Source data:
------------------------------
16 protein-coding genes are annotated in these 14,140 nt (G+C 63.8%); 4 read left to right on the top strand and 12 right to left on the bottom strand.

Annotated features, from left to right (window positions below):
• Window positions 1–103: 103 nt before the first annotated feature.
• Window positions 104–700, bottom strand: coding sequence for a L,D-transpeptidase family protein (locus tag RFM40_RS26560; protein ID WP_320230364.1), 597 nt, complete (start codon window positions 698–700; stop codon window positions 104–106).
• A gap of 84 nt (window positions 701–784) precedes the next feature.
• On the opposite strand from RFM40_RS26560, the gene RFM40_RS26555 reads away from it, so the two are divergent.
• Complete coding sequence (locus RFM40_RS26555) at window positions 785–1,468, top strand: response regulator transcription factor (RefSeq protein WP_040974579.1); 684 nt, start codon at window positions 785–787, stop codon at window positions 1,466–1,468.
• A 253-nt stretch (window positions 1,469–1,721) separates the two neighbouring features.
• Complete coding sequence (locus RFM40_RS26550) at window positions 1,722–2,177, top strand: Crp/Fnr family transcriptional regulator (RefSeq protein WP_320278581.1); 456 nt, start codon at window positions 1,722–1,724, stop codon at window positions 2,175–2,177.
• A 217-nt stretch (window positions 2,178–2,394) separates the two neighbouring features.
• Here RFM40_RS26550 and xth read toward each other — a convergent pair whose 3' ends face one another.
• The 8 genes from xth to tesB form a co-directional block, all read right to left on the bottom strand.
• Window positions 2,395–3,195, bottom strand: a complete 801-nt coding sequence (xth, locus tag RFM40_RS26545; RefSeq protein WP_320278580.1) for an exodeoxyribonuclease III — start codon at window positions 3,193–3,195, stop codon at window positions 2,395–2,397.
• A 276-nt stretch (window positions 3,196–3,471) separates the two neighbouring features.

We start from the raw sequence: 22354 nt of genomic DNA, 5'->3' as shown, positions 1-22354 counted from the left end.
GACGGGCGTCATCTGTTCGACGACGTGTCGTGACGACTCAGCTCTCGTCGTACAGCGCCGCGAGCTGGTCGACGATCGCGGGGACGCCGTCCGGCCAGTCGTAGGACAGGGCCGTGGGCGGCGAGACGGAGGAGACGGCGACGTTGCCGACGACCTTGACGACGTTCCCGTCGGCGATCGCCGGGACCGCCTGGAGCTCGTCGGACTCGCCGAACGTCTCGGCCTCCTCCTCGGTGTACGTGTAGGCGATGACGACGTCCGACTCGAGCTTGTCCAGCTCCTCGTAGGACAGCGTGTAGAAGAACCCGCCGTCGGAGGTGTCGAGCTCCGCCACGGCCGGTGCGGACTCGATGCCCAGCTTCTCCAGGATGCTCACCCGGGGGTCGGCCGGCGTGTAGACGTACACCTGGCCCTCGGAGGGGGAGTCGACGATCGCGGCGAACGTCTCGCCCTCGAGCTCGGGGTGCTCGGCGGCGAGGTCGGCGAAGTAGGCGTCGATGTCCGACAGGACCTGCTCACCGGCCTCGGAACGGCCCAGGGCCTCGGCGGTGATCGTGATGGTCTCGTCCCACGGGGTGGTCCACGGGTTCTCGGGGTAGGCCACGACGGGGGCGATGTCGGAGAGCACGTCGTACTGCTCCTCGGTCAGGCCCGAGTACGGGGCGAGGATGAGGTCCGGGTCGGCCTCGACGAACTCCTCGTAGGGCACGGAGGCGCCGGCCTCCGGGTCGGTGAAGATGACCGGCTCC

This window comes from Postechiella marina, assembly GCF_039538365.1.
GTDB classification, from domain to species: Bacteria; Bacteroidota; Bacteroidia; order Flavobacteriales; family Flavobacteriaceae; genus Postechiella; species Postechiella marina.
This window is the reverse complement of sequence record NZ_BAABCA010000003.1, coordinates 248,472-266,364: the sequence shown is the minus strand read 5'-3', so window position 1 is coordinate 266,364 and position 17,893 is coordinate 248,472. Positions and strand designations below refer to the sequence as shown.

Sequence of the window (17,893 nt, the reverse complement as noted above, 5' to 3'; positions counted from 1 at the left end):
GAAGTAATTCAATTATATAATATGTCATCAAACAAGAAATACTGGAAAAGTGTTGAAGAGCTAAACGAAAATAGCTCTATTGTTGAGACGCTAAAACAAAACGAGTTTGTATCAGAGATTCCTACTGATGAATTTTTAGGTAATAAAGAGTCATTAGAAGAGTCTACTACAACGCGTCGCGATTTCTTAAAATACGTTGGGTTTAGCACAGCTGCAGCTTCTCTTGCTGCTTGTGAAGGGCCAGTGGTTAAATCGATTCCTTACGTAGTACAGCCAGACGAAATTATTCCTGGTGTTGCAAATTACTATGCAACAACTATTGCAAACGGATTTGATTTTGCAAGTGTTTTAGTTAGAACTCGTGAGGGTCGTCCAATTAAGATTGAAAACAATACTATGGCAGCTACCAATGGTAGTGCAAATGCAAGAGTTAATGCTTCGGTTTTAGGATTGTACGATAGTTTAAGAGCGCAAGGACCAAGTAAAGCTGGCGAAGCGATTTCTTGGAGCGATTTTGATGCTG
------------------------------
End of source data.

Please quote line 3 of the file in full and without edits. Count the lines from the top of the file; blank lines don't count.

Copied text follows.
• Window positions 1–103: 103 nt before the first annotated feature.